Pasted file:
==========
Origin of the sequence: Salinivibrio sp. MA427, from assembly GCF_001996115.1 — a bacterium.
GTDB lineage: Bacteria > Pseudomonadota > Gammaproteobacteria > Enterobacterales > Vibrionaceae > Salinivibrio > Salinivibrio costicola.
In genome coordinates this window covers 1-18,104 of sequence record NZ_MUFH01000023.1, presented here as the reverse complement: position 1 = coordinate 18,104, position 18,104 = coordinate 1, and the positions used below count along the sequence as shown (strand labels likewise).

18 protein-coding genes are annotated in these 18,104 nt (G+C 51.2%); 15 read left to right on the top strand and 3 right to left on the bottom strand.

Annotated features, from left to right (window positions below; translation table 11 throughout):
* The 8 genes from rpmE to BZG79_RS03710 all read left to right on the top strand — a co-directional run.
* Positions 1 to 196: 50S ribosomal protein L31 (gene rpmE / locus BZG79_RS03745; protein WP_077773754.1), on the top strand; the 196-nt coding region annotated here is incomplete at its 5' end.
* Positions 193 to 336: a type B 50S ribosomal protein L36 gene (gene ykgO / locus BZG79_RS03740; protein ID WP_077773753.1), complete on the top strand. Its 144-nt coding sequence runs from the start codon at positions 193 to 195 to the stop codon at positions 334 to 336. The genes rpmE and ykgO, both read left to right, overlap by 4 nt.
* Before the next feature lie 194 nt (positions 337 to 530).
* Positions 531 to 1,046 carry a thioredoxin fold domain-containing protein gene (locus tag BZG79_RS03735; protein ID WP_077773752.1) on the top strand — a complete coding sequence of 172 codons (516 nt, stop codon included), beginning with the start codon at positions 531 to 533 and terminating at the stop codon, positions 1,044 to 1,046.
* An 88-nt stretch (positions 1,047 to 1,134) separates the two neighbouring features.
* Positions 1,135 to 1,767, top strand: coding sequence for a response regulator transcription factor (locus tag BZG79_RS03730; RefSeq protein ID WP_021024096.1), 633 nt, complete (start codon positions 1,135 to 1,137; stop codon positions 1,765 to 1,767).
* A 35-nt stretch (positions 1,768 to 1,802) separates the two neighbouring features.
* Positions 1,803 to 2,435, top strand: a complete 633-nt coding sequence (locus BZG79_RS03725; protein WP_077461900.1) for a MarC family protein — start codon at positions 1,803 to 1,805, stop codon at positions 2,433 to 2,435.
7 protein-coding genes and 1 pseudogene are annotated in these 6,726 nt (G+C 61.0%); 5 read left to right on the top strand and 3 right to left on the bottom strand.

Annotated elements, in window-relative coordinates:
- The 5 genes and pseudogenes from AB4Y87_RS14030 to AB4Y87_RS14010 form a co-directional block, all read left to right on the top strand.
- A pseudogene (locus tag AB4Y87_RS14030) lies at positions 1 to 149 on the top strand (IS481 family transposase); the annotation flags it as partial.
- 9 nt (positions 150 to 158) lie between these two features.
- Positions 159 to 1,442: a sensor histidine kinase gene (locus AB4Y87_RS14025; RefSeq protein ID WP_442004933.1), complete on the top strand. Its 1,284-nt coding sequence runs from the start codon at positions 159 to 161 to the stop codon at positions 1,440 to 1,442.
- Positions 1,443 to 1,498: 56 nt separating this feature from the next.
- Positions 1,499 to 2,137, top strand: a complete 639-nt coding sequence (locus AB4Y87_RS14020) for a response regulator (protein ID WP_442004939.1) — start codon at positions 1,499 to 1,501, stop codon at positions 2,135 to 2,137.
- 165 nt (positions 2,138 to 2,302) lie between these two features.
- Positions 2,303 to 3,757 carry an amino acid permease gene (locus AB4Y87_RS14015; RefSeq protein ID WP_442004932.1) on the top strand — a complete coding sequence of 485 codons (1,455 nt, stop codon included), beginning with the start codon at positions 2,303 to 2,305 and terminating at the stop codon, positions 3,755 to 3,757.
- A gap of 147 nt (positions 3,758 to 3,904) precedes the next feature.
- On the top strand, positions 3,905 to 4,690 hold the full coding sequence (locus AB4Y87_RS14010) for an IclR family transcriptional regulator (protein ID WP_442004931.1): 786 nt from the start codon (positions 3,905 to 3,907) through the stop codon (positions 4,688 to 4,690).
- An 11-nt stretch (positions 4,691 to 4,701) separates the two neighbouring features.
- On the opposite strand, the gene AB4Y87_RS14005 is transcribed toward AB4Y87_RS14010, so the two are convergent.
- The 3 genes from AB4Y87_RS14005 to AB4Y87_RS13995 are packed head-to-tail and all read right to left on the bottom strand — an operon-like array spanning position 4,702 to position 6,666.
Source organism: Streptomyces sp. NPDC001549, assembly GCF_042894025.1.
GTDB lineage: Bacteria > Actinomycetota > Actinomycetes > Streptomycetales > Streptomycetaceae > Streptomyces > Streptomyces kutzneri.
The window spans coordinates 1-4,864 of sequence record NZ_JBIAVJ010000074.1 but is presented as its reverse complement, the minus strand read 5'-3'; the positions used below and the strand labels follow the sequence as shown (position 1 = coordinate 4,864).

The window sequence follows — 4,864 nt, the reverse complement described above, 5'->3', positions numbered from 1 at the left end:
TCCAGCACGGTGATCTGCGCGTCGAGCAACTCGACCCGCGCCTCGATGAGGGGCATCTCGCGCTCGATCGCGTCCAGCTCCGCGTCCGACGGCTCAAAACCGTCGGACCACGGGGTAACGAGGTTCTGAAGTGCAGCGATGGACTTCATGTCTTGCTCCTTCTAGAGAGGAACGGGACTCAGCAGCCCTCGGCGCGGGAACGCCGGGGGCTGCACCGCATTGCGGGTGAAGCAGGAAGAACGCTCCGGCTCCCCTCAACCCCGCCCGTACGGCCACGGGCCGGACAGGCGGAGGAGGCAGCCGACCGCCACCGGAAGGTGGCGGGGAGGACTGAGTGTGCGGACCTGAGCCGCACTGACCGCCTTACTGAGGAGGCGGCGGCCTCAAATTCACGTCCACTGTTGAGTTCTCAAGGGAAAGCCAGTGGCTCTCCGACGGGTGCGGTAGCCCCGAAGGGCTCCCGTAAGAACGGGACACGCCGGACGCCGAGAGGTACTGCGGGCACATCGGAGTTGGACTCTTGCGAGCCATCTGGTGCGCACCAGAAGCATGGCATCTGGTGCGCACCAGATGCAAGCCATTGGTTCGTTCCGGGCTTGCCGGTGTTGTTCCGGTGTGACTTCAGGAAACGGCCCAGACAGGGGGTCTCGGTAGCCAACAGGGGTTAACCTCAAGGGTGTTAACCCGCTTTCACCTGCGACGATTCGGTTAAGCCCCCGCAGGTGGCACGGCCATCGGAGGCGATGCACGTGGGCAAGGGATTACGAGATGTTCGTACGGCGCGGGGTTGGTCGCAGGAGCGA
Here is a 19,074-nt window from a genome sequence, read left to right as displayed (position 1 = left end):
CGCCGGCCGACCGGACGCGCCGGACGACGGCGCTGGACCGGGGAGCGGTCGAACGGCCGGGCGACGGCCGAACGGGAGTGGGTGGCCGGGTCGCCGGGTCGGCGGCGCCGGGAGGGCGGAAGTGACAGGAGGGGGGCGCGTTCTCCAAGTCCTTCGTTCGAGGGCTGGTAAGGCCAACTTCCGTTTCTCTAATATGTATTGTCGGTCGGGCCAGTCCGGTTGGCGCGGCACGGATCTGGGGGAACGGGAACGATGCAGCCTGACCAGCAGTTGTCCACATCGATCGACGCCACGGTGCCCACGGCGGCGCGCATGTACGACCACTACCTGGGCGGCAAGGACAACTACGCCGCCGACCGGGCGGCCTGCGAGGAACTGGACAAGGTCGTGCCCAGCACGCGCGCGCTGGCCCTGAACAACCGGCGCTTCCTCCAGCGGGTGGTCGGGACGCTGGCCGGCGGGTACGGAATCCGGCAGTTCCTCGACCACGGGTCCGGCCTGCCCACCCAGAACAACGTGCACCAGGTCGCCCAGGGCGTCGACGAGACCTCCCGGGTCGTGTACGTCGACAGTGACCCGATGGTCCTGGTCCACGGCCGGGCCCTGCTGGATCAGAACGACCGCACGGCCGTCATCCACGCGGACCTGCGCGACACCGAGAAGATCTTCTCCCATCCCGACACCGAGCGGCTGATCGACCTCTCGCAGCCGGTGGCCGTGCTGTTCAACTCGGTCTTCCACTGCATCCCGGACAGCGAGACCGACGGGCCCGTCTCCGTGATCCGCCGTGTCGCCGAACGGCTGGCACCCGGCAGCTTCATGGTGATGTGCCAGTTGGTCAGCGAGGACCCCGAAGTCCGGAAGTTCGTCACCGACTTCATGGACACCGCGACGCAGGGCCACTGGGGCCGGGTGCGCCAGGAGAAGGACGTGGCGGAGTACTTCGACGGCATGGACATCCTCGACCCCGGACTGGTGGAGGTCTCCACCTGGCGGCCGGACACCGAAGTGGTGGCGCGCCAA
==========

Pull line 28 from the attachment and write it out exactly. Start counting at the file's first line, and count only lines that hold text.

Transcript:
- On the opposite strand, the gene AB4Y87_RS14005 is transcribed toward AB4Y87_RS14010, so the two are convergent.